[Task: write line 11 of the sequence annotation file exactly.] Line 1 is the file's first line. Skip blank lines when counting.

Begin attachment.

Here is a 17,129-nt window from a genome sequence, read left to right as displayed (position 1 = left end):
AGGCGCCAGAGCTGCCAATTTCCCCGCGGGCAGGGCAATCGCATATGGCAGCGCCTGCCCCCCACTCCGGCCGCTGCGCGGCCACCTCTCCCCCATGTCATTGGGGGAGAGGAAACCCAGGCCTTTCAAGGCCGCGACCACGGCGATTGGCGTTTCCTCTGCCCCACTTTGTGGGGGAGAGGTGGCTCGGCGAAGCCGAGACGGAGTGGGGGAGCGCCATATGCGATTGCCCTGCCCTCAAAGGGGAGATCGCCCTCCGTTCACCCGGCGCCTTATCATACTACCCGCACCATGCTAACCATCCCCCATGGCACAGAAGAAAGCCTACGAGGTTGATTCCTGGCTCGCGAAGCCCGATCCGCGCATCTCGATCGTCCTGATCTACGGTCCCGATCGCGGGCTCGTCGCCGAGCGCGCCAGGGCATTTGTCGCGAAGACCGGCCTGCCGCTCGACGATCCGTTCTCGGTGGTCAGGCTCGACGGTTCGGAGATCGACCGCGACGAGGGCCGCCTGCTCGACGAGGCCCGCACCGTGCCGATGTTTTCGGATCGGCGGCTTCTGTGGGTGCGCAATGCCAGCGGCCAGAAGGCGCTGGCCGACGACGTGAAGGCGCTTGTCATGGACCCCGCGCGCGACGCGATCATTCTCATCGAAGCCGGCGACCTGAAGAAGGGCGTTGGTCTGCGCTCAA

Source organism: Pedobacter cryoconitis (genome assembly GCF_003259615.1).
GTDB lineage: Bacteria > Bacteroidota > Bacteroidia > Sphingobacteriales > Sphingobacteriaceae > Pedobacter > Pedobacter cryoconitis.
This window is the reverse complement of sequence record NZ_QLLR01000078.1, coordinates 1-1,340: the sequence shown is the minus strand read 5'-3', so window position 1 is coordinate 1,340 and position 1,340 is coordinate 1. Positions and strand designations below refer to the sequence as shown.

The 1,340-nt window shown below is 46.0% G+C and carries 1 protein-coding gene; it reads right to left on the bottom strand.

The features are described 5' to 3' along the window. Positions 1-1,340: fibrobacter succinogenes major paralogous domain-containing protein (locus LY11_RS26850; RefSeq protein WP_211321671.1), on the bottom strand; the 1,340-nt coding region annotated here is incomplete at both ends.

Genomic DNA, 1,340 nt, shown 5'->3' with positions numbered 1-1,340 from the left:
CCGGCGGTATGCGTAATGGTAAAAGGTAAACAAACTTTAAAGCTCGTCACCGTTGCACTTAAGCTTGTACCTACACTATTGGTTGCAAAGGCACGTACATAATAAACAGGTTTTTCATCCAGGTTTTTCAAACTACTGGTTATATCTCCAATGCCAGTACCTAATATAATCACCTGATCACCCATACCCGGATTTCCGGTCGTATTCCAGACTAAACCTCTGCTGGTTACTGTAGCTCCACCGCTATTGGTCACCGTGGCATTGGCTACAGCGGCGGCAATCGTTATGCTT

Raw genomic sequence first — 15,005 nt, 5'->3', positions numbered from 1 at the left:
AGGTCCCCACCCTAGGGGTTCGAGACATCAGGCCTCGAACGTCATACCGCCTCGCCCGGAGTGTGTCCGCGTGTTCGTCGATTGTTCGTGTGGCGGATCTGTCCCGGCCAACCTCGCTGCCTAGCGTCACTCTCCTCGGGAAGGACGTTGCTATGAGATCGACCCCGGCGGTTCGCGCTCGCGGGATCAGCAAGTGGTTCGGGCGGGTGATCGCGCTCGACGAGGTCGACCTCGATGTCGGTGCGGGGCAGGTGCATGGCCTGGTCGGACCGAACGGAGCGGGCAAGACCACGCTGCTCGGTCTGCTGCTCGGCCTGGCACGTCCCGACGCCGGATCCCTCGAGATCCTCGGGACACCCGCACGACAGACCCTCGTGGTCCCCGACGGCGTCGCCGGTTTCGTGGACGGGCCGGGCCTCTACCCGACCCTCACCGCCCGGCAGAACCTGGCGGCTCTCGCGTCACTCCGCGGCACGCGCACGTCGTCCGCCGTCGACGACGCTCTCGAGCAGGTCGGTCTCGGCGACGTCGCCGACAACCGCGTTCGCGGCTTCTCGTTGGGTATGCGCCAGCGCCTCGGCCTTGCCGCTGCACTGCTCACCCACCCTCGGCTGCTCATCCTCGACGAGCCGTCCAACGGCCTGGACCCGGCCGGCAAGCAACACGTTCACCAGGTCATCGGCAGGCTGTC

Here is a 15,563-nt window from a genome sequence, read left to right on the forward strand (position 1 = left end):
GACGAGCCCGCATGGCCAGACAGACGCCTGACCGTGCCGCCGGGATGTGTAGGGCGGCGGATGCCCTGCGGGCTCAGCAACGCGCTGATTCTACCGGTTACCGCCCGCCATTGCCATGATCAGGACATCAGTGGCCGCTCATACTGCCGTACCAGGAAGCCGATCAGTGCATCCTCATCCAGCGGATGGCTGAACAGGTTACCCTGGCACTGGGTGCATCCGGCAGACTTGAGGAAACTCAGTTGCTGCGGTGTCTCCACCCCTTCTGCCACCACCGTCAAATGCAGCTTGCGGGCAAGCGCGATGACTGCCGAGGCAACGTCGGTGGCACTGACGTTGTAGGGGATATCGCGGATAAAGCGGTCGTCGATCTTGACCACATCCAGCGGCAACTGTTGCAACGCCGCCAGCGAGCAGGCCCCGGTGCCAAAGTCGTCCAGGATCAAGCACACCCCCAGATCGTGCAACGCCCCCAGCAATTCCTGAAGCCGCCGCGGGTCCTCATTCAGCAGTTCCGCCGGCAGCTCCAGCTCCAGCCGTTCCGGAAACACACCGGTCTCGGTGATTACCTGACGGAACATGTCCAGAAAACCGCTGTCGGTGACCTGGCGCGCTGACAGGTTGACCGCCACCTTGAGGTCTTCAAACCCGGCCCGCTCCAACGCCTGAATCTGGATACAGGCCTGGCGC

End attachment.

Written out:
AGGTCCCCACCCTAGGGGTTCGAGACATCAGGCCTCGAACGTCATACCGCCTCGCCCGGAGTGTGTCCGCGTGTTCGTCGATTGTTCGTGTGGCGGATCTGTCCCGGCCAACCTCGCTGCCTAGCGTCACTCTCCTCGGGAAGGACGTTGCTATGAGATCGACCCCGGCGGTTCGCGCTCGCGGGATCAGCAAGTGGTTCGGGCGGGTGATCGCGCTCGACGAGGTCGACCTCGATGTCGGTGCGGGGCAGGTGCATGGCCTGGTCGGACCGAACGGAGCGGGCAAGACCACGCTGCTCGGTCTGCTGCTCGGCCTGGCACGTCCCGACGCCGGATCCCTCGAGATCCTCGGGACACCCGCACGACAGACCCTCGTGGTCCCCGACGGCGTCGCCGGTTTCGTGGACGGGCCGGGCCTCTACCCGACCCTCACCGCCCGGCAGAACCTGGCGGCTCTCGCGTCACTCCGCGGCACGCGCACGTCGTCCGCCGTCGACGACGCTCTCGAGCAGGTCGGTCTCGGCGACGTCGCCGACAACCGCGTTCGCGGCTTCTCGTTGGGTATGCGCCAGCGCCTCGGCCTTGCCGCTGCACTGCTCACCCACCCTCGGCTGCTCATCCTCGACGAGCCGTCCAACGGCCTGGACCCGGCCGGCAAGCAACACGTTCACCAGGTCATCGGCAGGCTGTC